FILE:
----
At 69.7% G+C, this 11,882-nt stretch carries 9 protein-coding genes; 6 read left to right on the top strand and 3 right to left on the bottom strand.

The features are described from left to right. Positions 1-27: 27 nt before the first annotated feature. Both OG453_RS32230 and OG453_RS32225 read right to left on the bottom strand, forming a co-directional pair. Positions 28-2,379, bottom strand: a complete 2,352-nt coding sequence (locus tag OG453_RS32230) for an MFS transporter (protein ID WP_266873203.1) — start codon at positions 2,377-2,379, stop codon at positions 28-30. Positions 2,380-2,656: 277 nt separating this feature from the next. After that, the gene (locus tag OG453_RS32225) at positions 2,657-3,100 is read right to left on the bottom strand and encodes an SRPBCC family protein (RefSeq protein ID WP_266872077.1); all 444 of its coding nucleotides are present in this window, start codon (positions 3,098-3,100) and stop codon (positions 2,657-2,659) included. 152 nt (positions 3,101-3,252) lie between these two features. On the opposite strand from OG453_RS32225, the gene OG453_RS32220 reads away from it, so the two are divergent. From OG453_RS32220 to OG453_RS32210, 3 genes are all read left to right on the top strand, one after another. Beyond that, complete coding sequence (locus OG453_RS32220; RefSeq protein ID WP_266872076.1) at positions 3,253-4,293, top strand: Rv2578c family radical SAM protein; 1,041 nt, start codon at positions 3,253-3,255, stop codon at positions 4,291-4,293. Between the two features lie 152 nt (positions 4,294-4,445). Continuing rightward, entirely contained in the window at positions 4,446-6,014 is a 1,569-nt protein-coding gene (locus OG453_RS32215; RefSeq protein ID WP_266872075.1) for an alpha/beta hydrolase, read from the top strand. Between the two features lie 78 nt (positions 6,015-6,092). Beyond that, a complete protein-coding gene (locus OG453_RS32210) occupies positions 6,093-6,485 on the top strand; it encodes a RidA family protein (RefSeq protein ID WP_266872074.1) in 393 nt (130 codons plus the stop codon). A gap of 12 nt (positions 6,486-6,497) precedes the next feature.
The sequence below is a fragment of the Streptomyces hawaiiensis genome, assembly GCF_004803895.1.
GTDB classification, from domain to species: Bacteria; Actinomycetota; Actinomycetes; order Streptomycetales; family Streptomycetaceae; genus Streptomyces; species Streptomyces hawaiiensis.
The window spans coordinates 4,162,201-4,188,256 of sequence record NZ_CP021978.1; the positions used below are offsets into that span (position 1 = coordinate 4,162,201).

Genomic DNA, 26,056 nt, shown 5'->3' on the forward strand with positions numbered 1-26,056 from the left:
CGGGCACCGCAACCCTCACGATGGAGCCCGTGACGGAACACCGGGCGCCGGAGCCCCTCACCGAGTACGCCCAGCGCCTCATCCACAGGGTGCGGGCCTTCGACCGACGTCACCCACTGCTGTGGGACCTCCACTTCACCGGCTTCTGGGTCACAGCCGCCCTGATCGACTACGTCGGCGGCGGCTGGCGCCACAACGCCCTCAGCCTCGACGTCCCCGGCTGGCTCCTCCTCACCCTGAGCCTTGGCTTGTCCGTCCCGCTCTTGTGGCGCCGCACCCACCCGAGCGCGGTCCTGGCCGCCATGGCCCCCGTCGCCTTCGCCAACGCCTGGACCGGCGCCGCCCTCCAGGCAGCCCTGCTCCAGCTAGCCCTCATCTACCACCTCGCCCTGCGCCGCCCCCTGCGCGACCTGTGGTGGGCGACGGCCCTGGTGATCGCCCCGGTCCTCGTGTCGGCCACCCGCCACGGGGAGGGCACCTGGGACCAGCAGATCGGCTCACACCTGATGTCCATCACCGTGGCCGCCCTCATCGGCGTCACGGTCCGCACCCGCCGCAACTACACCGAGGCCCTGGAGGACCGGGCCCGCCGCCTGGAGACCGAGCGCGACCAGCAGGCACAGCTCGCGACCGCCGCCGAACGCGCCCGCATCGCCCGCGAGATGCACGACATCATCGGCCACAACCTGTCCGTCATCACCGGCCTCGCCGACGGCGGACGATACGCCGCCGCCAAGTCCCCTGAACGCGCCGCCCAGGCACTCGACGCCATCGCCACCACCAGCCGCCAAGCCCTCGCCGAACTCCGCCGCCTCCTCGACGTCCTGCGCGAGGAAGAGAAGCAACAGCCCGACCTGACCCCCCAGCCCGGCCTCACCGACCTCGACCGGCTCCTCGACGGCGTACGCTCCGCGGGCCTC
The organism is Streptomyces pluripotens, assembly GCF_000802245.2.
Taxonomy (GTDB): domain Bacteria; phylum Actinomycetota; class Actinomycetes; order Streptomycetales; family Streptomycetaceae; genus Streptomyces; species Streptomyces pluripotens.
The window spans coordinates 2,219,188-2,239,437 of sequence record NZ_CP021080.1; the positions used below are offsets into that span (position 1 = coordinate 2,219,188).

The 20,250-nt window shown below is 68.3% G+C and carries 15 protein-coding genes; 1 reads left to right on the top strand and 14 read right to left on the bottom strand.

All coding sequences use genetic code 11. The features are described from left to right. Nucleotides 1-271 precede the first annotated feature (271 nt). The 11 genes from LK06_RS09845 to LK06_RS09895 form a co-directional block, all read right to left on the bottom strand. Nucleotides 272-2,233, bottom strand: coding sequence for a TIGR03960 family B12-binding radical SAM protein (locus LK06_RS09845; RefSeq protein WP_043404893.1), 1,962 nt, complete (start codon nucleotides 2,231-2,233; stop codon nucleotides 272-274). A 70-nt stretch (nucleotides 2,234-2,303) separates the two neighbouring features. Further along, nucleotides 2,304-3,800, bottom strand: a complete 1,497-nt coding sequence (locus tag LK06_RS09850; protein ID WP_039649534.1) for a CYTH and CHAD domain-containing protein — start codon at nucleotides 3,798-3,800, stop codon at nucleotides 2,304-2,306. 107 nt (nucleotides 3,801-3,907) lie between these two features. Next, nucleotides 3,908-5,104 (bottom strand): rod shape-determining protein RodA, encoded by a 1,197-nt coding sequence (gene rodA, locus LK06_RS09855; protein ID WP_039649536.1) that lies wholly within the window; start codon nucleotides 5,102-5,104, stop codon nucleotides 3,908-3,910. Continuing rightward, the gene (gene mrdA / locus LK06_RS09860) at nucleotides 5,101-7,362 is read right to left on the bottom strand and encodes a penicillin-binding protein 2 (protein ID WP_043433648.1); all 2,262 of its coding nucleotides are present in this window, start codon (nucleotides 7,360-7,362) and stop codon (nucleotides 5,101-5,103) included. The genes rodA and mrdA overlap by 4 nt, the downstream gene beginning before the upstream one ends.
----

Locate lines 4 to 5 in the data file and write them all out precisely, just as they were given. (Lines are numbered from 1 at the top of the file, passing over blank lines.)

GTDB classification, from domain to species: Bacteria; Actinomycetota; Actinomycetes; order Streptomycetales; family Streptomycetaceae; genus Streptomyces; species Streptomyces hawaiiensis.
The window spans coordinates 4,162,201-4,188,256 of sequence record NZ_CP021978.1; the positions used below are offsets into that span (position 1 = coordinate 4,162,201).